The Wife:

So here’s the thing about Dollhouse: the concept is really, really cool (a group of blank humans that can upload new personalities and become anything you want them to be, hookers or heroes, depending on the situation), but the concept itself might be what ends up holding this show back. Let me explain.

Happy to see that the mannequins from Nip/Tuck's opening sequence are getting work.

Happy to see that the mannequins from Nip/Tuck's opening sequence are getting work.

I found the pilot to be very intriguing, although perhaps not a total wow. We learn enough about Echo to know that she is essentially a blank slate. She wound up working for the Dollhouse because she did something bad (I’m just assuming that this is what happened to Faith after she broke out of jail and helped Wesley save the world from Angelus), and now she’s not that person anymore. We first see her being some dude’s fantasy birthday date: the kind of girl who will kick his ass in a motorcycle race (or let him win because it’s his birthday), and then light up the dance floor. But then she gets called back to her handler and has that memory entirely erased, zapped out of her head. For Echo, this feels just like she’s fallen asleep, and she wakes up devoid of personality. Eliza Dushku, who I really only know as Faith, does a good job of creating a blank stare to represent the personality-less doll version of Echo, coupled with line readings that remind of what it must be like for a child to experience something new and confusing. (When she sees a new Active being blanked out, she remarks, confused that the girl seems to be in pain, “She’s not sleeping.”)

And when a Dollhouse client’s daughter is kidnapped, Echo is recruited to become Eleanor, a hostage negotiator – stern and scholarly and all-business. As Eleanor, Echo does everything by the book. She neatly arranges a trade of money for the little girl, but something goes wrong at the dock when she sees a man she knows, which causes her to have an asthmatic reaction that ends up getting the client shot, causing her handler, Boyd, to intervene by taking out the shooter. And why did Echo know this man? Because Eleanor did. The personalities imprinted on the Actives, it seems, are composites from real people, and real strengths come with real weaknesses. Boyd didn’t understand why Topher, the Dollhouse’s chief imprinter/eraser, would program the Actives, who should be superhuman, with any flaws at all. It is our flaws, Topher argues, that drive us to succeed. We make up for those shortcomings. Eleanor, then, is nearsighted (which he can program Echo to experience) and asthmatic, both things that ultimately drove her to become a successful negotiator. But there’s one part of her personality that really drove Eleanor, or at least one of the people “Eleanor” was composited from, to become a good hostage negotiator is exactly the thing that crippled her on the docks: as a child, she was abducted by one of the men who abducted Davina.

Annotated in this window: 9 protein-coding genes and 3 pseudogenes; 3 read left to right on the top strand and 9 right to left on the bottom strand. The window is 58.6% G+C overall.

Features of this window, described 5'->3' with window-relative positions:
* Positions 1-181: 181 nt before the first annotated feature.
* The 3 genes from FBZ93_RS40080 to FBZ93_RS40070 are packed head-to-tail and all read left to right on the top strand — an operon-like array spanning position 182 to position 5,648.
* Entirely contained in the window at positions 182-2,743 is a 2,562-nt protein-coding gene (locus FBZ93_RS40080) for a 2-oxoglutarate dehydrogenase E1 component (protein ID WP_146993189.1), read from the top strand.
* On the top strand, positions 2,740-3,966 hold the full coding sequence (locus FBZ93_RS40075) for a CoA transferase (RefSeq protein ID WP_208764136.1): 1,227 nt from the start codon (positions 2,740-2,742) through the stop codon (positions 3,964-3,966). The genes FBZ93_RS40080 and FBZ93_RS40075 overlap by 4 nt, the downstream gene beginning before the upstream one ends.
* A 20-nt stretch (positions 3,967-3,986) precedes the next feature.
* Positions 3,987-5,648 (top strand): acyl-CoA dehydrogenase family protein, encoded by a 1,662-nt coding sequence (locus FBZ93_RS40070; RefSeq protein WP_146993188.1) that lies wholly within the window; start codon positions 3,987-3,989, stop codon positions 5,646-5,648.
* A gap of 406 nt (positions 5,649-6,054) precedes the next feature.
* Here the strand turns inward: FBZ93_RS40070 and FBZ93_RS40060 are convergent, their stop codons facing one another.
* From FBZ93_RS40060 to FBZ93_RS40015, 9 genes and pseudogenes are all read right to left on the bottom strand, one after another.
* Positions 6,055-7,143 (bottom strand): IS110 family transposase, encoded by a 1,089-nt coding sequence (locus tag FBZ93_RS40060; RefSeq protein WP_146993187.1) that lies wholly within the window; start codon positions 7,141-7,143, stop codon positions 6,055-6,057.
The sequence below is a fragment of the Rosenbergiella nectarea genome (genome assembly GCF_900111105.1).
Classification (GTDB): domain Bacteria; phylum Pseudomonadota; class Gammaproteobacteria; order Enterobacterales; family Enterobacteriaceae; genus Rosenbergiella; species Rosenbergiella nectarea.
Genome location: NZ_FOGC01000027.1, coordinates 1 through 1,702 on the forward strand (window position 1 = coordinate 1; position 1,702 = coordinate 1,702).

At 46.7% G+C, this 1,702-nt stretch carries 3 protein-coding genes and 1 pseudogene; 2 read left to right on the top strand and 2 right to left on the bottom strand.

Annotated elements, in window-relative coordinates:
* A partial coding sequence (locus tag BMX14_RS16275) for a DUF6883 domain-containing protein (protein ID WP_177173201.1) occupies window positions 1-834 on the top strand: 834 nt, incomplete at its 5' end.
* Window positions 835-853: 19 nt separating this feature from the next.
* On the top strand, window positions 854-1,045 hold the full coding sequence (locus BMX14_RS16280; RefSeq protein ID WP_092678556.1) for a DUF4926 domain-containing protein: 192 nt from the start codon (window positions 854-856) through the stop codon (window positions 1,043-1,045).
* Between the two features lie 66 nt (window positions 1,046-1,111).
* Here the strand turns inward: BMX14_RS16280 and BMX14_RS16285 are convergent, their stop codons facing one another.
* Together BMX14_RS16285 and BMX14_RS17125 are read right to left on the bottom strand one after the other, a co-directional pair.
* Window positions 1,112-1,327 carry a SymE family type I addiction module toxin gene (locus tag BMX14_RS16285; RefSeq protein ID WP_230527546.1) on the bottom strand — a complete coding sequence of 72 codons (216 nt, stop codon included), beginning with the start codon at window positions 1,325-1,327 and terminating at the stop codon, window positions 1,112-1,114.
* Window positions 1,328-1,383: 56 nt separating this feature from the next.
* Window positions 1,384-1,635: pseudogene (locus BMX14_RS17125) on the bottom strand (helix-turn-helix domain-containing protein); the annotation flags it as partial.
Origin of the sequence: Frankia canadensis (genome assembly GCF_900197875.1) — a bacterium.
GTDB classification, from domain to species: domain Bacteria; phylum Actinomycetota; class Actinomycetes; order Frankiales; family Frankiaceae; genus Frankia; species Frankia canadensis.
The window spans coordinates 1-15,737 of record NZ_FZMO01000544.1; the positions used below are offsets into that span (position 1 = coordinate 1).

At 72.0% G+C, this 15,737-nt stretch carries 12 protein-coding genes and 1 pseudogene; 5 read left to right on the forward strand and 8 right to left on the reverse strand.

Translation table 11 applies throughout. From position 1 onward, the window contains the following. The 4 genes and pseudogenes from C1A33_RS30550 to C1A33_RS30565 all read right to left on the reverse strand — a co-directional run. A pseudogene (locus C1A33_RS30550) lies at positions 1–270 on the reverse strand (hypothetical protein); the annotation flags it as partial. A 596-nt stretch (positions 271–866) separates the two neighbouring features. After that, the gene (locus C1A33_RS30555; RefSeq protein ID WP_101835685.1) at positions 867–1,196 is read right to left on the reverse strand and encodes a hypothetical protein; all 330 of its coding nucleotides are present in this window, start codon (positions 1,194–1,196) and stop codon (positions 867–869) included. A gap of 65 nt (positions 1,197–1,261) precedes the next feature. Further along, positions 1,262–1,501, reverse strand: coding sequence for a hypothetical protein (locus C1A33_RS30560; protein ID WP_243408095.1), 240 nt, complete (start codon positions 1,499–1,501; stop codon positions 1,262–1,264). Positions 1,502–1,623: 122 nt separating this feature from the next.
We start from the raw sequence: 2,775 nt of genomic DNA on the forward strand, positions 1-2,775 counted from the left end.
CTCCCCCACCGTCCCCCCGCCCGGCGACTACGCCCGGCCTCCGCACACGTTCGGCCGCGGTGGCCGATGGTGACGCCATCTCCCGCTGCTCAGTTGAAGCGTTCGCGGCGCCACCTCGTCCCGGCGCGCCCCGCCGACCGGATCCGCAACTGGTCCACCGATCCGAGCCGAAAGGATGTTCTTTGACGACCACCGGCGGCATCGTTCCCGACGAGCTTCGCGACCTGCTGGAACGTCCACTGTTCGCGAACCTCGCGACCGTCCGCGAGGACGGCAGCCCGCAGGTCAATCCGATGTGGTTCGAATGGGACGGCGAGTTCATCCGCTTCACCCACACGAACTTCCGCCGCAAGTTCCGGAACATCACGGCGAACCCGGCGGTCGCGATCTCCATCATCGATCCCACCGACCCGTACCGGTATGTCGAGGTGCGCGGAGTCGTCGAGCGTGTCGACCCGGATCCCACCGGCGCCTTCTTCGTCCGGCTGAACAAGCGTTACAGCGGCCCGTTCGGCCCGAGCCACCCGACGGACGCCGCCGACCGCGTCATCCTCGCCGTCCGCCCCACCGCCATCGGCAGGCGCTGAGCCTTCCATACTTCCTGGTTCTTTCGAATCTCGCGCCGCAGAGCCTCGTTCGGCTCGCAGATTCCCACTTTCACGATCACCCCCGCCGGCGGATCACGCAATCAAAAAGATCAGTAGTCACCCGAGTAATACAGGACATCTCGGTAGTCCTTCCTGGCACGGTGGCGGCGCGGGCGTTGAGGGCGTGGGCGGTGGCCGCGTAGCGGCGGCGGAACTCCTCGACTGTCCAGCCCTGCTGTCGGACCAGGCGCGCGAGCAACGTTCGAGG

Clearly, Faith's life has taken a very drastic turn for the better.

Clearly, Faith's life has taken a very drastic turn for the better.

The folks at the Dollhouse want Echo to be blanked immediately, considering the mission to protect the client botched, but Boyd, who is just as personality-less as blank Echo and seems to exist merely to point out issues in the narrative, insists that they should continue their mission and help the client by getting his daughter back. Instead of erasing Echo, Topher merely upgrades her and Boyd and Echo-as-Eleanor go on to rescue little Davina with the help of newly recruited Active Sierra, who Echo saw being blanked out earlier in the episode and who entered the mission in the role of a SWAT team leader. After all of this, both Echo and Sierra are blanked out and return to sleep in their Zen little floor coffins, thinking, I presume, of nothing at all because they have no personalities.